But you can't make that into a business, you can't turn it into an e-commerce site where you're selling stuff. You can avoid that by not offering anything. Now, even if you are starting a home-based food business, I would recommend that you create a website that is informative at first, but as your business grows and you get into a commercial kitchen, or begin to use that commercial kitchen, that makes sense, because then you can create that e-commerce store and start shipping, okay? Is it possible for me to cook at home and sell it? Yes, you can prepare certain things, certainly not those on your state's cottage food list, but you can make products at home and sell them, albeit that will be a localized company. T

 

hat'll sell at local markets and farmer's markets, and I believe some California states have a license A and a license B. License B permits you to sell to stores, restaurants, and third-party vendors directly. And if I'm wrong, please let me know in the comments section. If I'm wrong, please correct me. But I believe California has a great cottage food statute that allows you to sell that product to a third party under that specific B, B licensing. It would, in other words, go to a restaurant. Let's imagine it was an ingredient of some sort that was delivered to a restaurant. They would use it and sell it to their patrons.

 

You might even go to a retail store and sell it to them. After that, they'll mark it up and sell it. As a result, the California Cottage Food Laws offer a significant benefit. However, there are a few states that enable you to sell locally, even outside of farmer's markets, but you should double-check. To double-check this for your individual state, go to Google and type in "Cottage Food Law" followed by the state you're in. So, if you're in Texas, Cottage Food Law Texas, Cottage Food Law Florida, or whatever state you're in, you're covered. There will be a government website set up by the state, a state-run government website, somewhere between the first and third or first and fourth listing that pops up.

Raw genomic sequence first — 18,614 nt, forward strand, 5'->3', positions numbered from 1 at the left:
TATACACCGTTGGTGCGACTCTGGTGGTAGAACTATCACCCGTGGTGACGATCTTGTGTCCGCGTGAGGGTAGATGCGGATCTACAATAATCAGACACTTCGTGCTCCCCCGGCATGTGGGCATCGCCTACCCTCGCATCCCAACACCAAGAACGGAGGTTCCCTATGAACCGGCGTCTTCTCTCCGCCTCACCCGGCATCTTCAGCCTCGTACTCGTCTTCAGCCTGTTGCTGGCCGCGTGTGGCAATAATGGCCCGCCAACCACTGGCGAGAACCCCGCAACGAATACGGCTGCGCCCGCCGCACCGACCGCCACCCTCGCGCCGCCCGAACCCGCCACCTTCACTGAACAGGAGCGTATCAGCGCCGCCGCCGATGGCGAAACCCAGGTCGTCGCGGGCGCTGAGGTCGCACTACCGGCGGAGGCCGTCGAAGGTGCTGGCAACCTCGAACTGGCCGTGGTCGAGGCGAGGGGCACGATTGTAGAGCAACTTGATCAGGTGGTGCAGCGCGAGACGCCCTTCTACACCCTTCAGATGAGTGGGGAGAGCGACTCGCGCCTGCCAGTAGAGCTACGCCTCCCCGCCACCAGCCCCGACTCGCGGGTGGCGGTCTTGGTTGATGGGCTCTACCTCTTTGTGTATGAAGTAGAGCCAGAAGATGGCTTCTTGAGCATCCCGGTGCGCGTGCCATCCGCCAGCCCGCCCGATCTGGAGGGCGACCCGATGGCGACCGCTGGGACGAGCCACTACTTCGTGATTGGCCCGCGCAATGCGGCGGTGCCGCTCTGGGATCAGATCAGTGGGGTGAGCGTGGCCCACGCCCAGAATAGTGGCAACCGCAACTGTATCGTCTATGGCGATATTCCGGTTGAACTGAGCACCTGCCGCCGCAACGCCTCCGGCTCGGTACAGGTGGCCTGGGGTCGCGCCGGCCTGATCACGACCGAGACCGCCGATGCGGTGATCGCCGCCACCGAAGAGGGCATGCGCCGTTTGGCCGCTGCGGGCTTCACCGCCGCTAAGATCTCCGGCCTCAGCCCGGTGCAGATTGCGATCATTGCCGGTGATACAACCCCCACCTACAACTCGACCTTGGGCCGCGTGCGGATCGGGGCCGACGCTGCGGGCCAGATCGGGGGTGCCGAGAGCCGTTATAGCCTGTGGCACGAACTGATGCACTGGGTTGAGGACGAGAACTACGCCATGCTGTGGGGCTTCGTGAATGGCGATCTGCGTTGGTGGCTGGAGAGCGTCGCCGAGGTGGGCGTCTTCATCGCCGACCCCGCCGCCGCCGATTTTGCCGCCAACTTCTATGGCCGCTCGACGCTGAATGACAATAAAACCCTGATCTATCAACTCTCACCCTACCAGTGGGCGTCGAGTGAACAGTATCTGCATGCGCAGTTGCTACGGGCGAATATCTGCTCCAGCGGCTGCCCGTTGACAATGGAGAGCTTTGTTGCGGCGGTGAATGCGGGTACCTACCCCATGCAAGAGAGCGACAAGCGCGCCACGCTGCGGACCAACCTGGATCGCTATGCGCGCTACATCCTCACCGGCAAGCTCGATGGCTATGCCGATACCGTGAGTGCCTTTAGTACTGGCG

That will tell you exactly what you may and cannot sell in that particular state. There are also restrictions on how much and where you can sell it. To answer the question, yes, you can sell homemade food goods on the internet. Yes, it is correct. However, it's a little more difficult than you might imagine. It's not a platform for selling things, but you could buy it at the grocery store and sell it on eBay, Etsy, or Amazon from the comfort of your own home. That is technically illegal. Okay, some states will enable you to create a separate structure if you have the space. Of course, there are zoning and other considerations to consider, but you might construct a separate building or other type of facility on your own land. To do this, you'd have to check with your county and see where you live, although some people do it, believe it or not. They have some extra room in their backyard or a couple of acres of land where they can build a facility and ship it, but it would have to be certified and inspected as well. You'll also need a food business policy, insurance, and other necessities. So those are a little more involved, but yes,  if you have any queries about whether you may sell homemade food goods online, or if you can cook at home and sell it online, please let us know. Yes, please let me know in the comments section below, and I'll respond to your queries as soon as possible. And I'll see you on the next episode of our show.